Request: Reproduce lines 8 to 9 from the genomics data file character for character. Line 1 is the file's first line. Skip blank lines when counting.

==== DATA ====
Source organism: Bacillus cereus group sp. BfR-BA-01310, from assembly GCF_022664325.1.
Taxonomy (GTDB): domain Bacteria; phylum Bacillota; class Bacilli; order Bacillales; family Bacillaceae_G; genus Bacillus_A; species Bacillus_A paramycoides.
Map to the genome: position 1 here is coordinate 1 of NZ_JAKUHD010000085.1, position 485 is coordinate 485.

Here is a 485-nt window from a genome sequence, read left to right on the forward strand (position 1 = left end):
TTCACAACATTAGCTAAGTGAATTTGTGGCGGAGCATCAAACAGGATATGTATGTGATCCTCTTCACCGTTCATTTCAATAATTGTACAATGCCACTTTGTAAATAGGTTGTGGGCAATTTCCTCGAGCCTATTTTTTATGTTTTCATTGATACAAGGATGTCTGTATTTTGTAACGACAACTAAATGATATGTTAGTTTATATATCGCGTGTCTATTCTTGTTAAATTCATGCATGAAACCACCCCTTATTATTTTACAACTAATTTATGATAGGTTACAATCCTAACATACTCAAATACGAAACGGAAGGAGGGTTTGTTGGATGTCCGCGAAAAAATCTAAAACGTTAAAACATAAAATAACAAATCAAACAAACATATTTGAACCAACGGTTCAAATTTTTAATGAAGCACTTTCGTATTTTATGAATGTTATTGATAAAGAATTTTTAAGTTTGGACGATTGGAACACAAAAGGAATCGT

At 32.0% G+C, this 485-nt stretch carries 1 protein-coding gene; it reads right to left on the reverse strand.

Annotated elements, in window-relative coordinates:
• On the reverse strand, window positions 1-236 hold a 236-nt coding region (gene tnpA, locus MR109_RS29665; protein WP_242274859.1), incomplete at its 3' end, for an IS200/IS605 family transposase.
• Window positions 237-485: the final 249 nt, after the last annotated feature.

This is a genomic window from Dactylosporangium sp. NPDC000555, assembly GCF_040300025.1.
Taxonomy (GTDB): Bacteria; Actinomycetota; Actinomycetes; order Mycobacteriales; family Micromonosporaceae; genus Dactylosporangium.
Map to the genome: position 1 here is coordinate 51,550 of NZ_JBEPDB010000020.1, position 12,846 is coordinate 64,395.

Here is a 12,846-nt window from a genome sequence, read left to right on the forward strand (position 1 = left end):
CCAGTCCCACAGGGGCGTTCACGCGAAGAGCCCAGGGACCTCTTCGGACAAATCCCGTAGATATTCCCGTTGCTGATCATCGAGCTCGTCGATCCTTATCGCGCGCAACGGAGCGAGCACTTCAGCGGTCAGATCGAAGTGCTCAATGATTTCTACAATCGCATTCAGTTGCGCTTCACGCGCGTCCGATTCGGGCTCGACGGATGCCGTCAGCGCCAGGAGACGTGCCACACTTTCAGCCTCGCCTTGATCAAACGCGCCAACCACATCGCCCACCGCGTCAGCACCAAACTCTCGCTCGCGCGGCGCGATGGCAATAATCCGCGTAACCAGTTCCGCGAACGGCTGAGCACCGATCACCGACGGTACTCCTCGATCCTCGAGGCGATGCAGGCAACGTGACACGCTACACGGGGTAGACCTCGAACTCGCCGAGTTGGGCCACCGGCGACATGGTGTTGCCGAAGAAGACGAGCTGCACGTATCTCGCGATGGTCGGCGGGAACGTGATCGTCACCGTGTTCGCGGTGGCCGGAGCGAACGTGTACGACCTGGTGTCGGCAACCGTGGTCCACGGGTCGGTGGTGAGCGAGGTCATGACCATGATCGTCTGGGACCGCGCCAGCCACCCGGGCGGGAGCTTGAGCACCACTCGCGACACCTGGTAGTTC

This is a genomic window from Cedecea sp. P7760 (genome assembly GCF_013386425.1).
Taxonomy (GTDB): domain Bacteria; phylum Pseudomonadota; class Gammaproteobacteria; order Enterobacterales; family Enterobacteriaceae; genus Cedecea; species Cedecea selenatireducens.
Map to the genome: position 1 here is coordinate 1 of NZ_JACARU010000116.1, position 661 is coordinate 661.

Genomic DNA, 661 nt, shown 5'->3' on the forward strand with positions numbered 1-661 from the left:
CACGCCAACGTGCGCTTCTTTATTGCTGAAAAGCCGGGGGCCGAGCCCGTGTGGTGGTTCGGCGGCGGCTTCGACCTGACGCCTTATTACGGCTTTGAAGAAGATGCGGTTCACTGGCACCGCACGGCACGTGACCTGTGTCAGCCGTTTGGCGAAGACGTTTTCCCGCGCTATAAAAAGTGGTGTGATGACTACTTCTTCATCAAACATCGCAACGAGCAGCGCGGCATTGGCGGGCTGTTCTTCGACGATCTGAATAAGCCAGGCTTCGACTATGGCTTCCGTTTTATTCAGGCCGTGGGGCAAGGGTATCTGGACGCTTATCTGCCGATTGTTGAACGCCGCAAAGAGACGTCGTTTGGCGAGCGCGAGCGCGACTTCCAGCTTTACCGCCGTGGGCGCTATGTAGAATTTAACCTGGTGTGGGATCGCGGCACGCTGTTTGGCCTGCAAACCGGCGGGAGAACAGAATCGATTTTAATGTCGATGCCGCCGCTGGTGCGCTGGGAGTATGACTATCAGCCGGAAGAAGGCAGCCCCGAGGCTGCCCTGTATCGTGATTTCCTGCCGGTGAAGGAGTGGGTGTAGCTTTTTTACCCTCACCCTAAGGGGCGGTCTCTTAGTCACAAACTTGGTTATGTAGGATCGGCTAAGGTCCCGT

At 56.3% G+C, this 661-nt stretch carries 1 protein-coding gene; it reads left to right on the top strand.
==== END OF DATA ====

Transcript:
• On the reverse strand, window positions 1-236 hold a 236-nt coding region (gene tnpA, locus MR109_RS29665; protein WP_242274859.1), incomplete at its 3' end, for an IS200/IS605 family transposase.
• Window positions 237-485: the final 249 nt, after the last annotated feature.